Identifying Biomarkers for Predicting Paclitaxel Response

In this research perspective, researchers discuss causal and correlative approaches to identify potential biomarkers for predicting paclitaxel response.

Cancer therapy has come a long way from its one-size-fits-all beginning to the awakening era of personalized medicine. This change has been largely driven by the discovery of biomarkers. Biomarkers can help refine patient selection for specific therapies. A blend of causal and correlative approaches is needed to elucidate the full potential of biomarkers in cancer research. This fusion of methodologies allows for a comprehensive exploration of biomarker efficacy, leading to more accurate predictions of drug response.

In a new paper, researchers Alberto Moscona-Nissan, Karl J. Habashy, Victor A. Arrieta, Adam M. Sonabend, and Crismita Dmello from the Universidad Panamericana School of Medicine, Northwestern University and Universidad Nacional Autónoma de México discuss causal and correlative approaches to identify potential biomarkers for predicting response to paclitaxel — a commonly used chemotherapeutic agent. On February 8, 2024, their research perspective was published in Oncotarget’s Volume 15, entitled, “Combining causal and correlative approaches to discover biomarkers of response to paclitaxel.”

“[…] studying the combination of non-overlapping biomarkers’ expression, in addition to clinical and sociodemographic data could generate predictive models for paclitaxel susceptibility.”

Combining Causal and Correlative Approaches

Paclitaxel is a mainstay of treatment for various cancers, including breast, pancreatic, ovarian, and non-small cell lung carcinomas. However, the benefit derived from paclitaxel treatment varies across patients, and a significant proportion does not receive therapeutic benefit and experiences unnecessary toxicity. The variability in response to paclitaxel underscores the need for predictive biomarkers. Predictive biomarkers of response to paclitaxel can lead to improved treatment efficacy, less unnecessary toxicity, and potentially better health outcomes.

In a recent study, researchers used a whole-genome CRISPR/Cas9 knockout to identify genes that influence paclitaxel susceptibility in gliomas. They identified 51 genes that have implications in pathways such as NFkB, toll-like receptor, and MAPK signaling, transcriptional misregulation, and apoptosis. The team also identified the signal sequence receptor 3 (SSR3) gene as a predictive biomarker for paclitaxel susceptibility.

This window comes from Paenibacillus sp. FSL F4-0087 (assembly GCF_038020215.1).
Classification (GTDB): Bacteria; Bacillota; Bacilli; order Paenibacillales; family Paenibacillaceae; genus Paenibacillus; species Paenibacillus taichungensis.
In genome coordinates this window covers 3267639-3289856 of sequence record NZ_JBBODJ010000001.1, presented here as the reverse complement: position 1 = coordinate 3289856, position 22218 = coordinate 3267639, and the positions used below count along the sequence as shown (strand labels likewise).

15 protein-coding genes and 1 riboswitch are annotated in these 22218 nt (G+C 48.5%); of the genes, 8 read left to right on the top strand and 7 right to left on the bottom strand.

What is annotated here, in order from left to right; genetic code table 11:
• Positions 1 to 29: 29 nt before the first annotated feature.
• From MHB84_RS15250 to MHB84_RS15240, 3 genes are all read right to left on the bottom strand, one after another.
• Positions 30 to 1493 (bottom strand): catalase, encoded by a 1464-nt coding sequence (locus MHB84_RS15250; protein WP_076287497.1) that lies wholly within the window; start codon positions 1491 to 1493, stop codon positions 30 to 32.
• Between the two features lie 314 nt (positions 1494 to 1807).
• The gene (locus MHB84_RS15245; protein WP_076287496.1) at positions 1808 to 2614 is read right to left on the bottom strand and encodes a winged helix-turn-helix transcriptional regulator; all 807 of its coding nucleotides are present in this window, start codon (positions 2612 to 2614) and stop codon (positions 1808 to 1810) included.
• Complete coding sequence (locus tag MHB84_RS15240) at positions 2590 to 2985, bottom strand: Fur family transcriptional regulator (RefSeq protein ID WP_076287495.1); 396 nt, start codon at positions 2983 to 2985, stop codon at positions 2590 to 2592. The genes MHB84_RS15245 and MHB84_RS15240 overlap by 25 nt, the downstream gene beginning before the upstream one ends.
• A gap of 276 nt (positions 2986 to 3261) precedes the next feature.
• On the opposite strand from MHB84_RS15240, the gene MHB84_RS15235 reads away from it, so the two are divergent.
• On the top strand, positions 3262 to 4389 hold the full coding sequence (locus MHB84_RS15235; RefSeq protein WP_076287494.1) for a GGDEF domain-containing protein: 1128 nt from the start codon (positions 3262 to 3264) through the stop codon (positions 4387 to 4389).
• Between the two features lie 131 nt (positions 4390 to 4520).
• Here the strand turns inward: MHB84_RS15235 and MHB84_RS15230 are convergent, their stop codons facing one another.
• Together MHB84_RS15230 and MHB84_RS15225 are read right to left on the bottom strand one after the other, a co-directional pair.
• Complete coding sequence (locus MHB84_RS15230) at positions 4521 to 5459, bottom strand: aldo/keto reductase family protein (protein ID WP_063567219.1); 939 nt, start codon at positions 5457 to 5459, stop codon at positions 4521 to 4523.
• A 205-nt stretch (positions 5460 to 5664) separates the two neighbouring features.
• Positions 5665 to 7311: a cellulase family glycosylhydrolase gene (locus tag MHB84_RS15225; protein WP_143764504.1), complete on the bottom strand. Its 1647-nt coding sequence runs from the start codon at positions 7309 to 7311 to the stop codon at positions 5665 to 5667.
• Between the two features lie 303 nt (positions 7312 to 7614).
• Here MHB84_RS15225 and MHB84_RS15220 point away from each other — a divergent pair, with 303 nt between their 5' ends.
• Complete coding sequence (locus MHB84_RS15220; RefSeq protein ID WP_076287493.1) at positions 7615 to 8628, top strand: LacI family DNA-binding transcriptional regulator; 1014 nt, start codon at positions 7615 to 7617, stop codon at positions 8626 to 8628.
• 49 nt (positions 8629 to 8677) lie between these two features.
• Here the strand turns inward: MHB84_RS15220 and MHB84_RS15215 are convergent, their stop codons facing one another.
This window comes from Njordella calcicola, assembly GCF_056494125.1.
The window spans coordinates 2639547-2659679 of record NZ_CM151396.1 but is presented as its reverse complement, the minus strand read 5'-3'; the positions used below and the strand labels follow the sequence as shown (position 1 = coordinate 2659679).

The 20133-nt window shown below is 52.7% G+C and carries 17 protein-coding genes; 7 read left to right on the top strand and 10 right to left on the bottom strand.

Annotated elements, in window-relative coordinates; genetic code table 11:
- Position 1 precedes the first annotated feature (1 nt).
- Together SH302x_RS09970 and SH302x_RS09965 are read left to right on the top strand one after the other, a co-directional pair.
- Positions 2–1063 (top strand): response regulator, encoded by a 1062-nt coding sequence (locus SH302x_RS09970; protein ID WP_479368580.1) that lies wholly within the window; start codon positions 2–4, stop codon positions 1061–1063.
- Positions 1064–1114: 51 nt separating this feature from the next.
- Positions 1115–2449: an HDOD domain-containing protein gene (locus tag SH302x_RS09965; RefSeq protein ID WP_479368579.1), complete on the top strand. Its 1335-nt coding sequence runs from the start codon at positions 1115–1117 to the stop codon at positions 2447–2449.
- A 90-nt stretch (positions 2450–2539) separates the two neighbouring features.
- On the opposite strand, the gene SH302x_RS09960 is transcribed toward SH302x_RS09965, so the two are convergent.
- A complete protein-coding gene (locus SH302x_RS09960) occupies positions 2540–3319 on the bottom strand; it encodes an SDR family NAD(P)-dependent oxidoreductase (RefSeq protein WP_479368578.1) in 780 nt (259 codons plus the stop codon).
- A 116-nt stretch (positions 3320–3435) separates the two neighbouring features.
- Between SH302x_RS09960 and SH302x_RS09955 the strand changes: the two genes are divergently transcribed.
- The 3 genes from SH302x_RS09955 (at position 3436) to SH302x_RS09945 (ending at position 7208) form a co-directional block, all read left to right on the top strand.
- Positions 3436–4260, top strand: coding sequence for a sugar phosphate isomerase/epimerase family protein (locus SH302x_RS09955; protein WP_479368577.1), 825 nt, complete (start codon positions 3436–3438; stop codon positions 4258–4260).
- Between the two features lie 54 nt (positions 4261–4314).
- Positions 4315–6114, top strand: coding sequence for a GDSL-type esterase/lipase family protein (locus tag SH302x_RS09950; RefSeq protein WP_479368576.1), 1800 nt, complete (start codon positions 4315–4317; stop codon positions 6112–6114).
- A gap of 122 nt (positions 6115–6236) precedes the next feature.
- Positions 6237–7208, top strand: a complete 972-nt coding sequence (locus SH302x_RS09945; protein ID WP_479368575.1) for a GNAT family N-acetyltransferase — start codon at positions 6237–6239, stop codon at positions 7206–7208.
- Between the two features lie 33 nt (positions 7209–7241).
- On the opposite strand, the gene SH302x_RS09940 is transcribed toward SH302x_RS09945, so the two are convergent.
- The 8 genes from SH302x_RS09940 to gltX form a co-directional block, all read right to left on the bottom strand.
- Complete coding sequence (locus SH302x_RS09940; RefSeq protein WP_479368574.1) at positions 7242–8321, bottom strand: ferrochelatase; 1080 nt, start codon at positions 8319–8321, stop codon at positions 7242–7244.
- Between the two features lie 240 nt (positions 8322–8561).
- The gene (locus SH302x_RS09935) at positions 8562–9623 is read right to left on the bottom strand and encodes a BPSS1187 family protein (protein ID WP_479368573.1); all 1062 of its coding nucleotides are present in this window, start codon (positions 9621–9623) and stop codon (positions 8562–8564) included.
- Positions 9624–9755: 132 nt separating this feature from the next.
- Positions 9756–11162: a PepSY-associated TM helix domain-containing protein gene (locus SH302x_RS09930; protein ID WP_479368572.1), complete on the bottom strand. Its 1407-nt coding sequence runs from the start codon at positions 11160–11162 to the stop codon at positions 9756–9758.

The SSR3 gene encodes the gamma subunit of the signal sequence receptor (SSR) complex, a glycosylated membrane receptor located at the endoplasmic reticulum (ER). This complex is involved in protein translocation across the ER membrane. In the study, it was found that higher SSR3 expression correlated with increased paclitaxel susceptibility in cancer cell lines. SSR3 knockout cells showed decreased susceptibility to paclitaxel, while cells overexpressing SSR3 had increased susceptibility.

The study also revealed a link between SSR3 and the unfolded protein response (UPR) pathway, which reduces the amount of unfolded proteins in the cell under stressful conditions. A positive correlation was found between SSR3 expression and IRE1a levels in glioma PDX cells. IRE1a is a serine/threonine kinase that is involved in the UPR pathway and has been implicated in various disorders.

Conclusions & Future Directions

A significant challenge in the treatment of glioblastoma is the blood-brain barrier which limits the efficacy of paclitaxel. However, innovative strategies like convection-enhanced delivery, biodegradable wafers, peptide-drug conjugates, and low-intensity pulsed ultrasound administered with microbubbles are being developed to overcome this barrier.

The researchers also wrote in their research perspective that, after identifying a potential predictive biomarker in a training cohort of patients, it is vital to validate the finding in an independent cohort. The correlation between patients’ overall survival and SSR3 expression is currently being studied in a phase 2 trial at Northwestern University. Based on the outcomes of these validations, the predictive models can be further refined by incorporating other non-overlapping histologic and molecular biomarkers along with patient demographics. The discovery of predictive biomarkers for paclitaxel response, such as SSR3, promises to significantly impact cancer treatment. 

“Precision and personalized medicine can lead to a transition from a stochastic treatment response into predictable scenarios. Further identification of predictive biomarkers, validation, and study of combinations as predictive models is critical to generate a greater impact that can be translated to the bedside of patients.”

Click here to read the full research paper in Oncotarget.

Oncotarget is an open-access, peer-reviewed journal that has published primarily oncology-focused research papers since 2010. These papers are available to readers (at no cost and free of subscription barriers) in a continuous publishing format at

Oncotarget is indexed and archived by PubMed/Medline, PubMed Central, Scopus, EMBASE, META (Chan Zuckerberg Initiative) (2018-2022), and Dimensions (Digital Science).

Click here to subscribe to Oncotarget publication updates.

For media inquiries, please contact

Leave a Reply

Your email address will not be published. Required fields are marked *